Blockbuster Summer: Superhero Nation

The new, sensitive incarnation of the Webbed Wonder reminds us how America likes its superheroes: human

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It's probably the most repeated line from the movie Spider-Man: Peter Parker's ailing Aunt May asks her doting nephew not to work so hard. After all, she reminds him, "you're not Superman." The joke is on her, because we know that her nephew is in fact a superhero; but it's also on us, because she has pinpointed what we like about not only Spider-Man and his geeky-sweet alter ego Peter, but most of the masked marvels we've followed from the comics to the screen. We don't want our superheroes to be invulnerable Supermen--Clark Kent's sad-sack persona is as essential to fans as Superman's ability to turn steel girders into pasta ribbons. It's not enough that superheroes fight our battles. We need them to suffer our heartbreaks, reflect our anxieties, embody our weaknesses.

Superman began life as a kind of populist statement. Created in 1938 by two Jewish colleagues, Jerry Siegel and Joe Shuster, he offered justice for the little guy at the tail end of the Depression and upended the Nazi concept of the Ubermensch. "There was an enormous desire to see social justice, a rectifying of corruption," says DC Comics president Paul Levitz. "Superman was a fulfillment of a pent-up passion for the heroic solution." Batman, a morally ambiguous, revenge-driven crusader, emerged in 1939, at the outset of World War II, as the darker side of the heroic solution. Then when America entered the war, straightforwardly patriotic heroes like Captain America and Wonder Woman hit Hitler where he lived.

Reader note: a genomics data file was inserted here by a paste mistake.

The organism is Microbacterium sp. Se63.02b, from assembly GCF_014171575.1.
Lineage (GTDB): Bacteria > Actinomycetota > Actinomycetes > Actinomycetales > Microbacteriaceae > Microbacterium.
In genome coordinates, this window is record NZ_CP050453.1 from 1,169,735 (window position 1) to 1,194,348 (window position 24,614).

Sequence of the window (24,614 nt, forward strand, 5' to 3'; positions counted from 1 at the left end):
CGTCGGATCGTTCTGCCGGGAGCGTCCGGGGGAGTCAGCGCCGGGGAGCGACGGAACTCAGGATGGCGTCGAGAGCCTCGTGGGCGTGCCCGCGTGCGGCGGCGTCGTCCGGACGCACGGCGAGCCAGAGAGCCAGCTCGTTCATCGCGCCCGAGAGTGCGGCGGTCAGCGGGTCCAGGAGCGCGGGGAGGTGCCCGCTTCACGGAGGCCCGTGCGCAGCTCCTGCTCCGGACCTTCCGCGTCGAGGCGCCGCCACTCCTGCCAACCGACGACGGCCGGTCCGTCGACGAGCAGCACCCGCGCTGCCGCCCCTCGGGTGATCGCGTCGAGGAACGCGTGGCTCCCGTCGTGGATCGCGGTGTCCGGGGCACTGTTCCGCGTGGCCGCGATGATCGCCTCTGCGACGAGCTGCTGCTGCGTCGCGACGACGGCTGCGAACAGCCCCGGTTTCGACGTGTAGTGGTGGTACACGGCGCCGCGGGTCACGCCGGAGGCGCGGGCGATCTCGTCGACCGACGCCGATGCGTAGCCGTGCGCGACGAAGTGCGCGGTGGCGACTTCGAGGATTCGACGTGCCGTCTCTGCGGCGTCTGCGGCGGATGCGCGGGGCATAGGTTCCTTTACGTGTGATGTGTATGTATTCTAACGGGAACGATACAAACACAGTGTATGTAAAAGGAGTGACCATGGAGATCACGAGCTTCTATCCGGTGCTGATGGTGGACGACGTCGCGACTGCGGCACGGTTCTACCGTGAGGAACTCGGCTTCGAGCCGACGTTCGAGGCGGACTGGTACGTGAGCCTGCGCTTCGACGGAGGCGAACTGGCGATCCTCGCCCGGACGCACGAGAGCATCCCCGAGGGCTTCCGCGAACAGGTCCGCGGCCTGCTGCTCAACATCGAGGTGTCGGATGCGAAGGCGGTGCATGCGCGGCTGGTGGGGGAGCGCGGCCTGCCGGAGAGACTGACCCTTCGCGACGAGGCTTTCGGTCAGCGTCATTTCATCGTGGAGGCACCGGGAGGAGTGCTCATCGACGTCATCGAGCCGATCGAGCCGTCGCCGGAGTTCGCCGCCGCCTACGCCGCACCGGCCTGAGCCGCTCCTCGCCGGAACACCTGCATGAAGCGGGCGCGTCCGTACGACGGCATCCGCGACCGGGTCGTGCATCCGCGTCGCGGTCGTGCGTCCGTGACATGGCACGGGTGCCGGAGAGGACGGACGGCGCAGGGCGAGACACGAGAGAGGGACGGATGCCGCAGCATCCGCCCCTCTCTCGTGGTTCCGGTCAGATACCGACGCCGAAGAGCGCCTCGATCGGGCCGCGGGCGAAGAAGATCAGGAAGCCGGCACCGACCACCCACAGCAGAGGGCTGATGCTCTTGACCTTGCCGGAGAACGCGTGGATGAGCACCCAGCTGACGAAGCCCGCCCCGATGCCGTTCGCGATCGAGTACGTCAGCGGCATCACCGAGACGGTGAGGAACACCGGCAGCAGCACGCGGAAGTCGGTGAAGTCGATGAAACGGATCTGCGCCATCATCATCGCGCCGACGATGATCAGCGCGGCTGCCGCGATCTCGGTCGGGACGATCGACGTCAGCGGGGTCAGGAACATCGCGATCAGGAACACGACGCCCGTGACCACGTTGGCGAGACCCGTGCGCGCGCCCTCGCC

But by the early 1960s, when Marvel Comics was introducing Spider-Man, X-Men and The Fantastic Four, the cold war had complicated America's optimism. Marvel's characters embodied the atom angst of the day: the Fantastic Four, Spider-Man and the Hulk owed their powers to radiation. (In the movie, the radioactive spider that bit Peter Parker is now bioengineered, perfect for the age of anthrax and cloning.) More important, Marvel characters had psychology. They were conflicted and were driven, like Peter Parker, by guilt (Peter is haunted by having inadvertently caused his uncle's death) rather than simple revenge or honor. They didn't always like themselves and didn't always feel like being superheroes.

"The other superheroes at other companies didn't seem to have too much vulnerability," says Stan Lee, who created Spider-Man at Marvel with artist Steve Ditko. "Peter had money troubles. He wasn't that popular with girls. Getting a date was a big deal with him." If Superman is a hero who dresses up as one of us, Spider-Man is one of us, dressed up as a hero. Says Jeff Ayers, manager of New York City's Forbidden Planet comics store: "Batman's a millionaire, Superman's an alien, and Wonder Woman's an Amazon goddess. Most superheroes are foreign to us, but Spider-Man is normal and flawed."

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